UWI lecturer: Some appellate rulings questionable; Roxane George is an exemplar of integrity
By Kurt Campbell
While Guyana’s Chief Justice (ag) Roxane George, SC, is being praised for her role in offering sound judicial arbitration during Guyana’s protracted elections in 2020, several rulings handed down by Guyana’s Court of Appeal during that period are now being called into question.
Professor Cynthia Barrow-Giles, who led the supervisory CARICOM Recount Team to Guyana last year, on Thursday said she believes that some of the judgments from the Appellate Court raise questions as to whether the Courts are as independent as they ought to be.
Professor Barrow-Giles, the senior lecturer in the Department of Government at the University of the West Indies (UWI), was at the time discussing a research paper: “The Judiciary and the 2020 Guyana elections” which is part of the Faculty of Law, Cave Hill Campus Working Paper Series.
Her colleague Dr. Ronnie Yearwood believes the concern is proven in the many rulings from the Court of Appeal, which overturned High Court rulings, later being corrected by the Caribbean Court of Justice (CCJ).
“Some of the judgments out of the Court of Appeal are highly questionable. I don’t want to impute but they are certainly questionable.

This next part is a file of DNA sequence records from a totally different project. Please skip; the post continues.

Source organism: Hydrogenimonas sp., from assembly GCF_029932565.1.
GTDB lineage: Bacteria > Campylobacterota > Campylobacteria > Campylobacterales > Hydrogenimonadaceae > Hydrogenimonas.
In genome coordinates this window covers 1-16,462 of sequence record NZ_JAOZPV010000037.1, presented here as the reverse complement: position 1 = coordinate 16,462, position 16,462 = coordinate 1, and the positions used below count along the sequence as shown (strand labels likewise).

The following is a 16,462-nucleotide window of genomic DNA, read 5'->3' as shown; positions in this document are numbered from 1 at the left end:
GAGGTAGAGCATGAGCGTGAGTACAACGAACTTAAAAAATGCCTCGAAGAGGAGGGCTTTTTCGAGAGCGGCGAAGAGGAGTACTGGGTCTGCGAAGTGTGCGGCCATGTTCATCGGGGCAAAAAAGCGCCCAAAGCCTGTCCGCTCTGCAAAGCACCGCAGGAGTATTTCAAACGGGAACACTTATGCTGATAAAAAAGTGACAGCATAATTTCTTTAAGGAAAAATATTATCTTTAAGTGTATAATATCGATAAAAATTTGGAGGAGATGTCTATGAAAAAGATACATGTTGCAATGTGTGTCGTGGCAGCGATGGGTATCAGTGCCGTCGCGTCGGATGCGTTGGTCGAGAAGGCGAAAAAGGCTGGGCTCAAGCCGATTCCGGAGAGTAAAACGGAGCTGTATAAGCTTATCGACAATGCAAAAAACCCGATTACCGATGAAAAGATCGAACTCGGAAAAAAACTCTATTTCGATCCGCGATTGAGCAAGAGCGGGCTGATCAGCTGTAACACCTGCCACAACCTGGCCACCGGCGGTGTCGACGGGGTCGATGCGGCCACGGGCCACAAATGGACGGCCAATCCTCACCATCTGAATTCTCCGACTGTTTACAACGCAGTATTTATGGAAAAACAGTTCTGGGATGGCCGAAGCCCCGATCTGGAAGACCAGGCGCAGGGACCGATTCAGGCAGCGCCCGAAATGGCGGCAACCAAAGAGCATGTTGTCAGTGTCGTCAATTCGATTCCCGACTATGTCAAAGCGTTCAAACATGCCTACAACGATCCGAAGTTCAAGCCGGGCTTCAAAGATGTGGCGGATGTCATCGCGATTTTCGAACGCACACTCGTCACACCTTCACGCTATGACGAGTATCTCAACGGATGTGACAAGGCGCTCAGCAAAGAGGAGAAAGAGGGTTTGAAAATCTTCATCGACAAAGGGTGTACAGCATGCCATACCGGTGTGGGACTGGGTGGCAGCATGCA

“There might be a connection between the appointment process and some of the judgments and we need to ensure the complete separation of powers,” Professor Barrow Giles said.
Yearwood, on the other hand, believes that the Courts were used for policymaking and political battles; he questioned whether politicians took the rulings seriously and genuinely.
He reasoned that the Court has a role to play in ensuring procedural fairness in the electoral process but noted that there is a thin line between ensuring that fairness and becoming arbitrators.
Meanwhile, Professor Barrow-Giles said she was particularly concerned about the manner in which political parties deliberately resorted to the courts to resolve the political issue.
Guyana’s Court of Appeal had delivered several rulings, starting just after the December 2018 No-Confidence Vote and up to days before the delayed August 2, 2020 declaration which called into question the preparation of the elections report by the Chief Elections Officer.
The professor also recognised the work of Justice George and fully endorsed a statement that read: “there was one silver lining behind the entire cloud of the Guyana 2020 election… Roxane George as an exemplar of probity, integrity and independence…without her, I shudder to think where that saga would have ended.”
She described the 2020 general and regional elections in Guyana as one of the most delayed elections globally in terms of declaring a winner.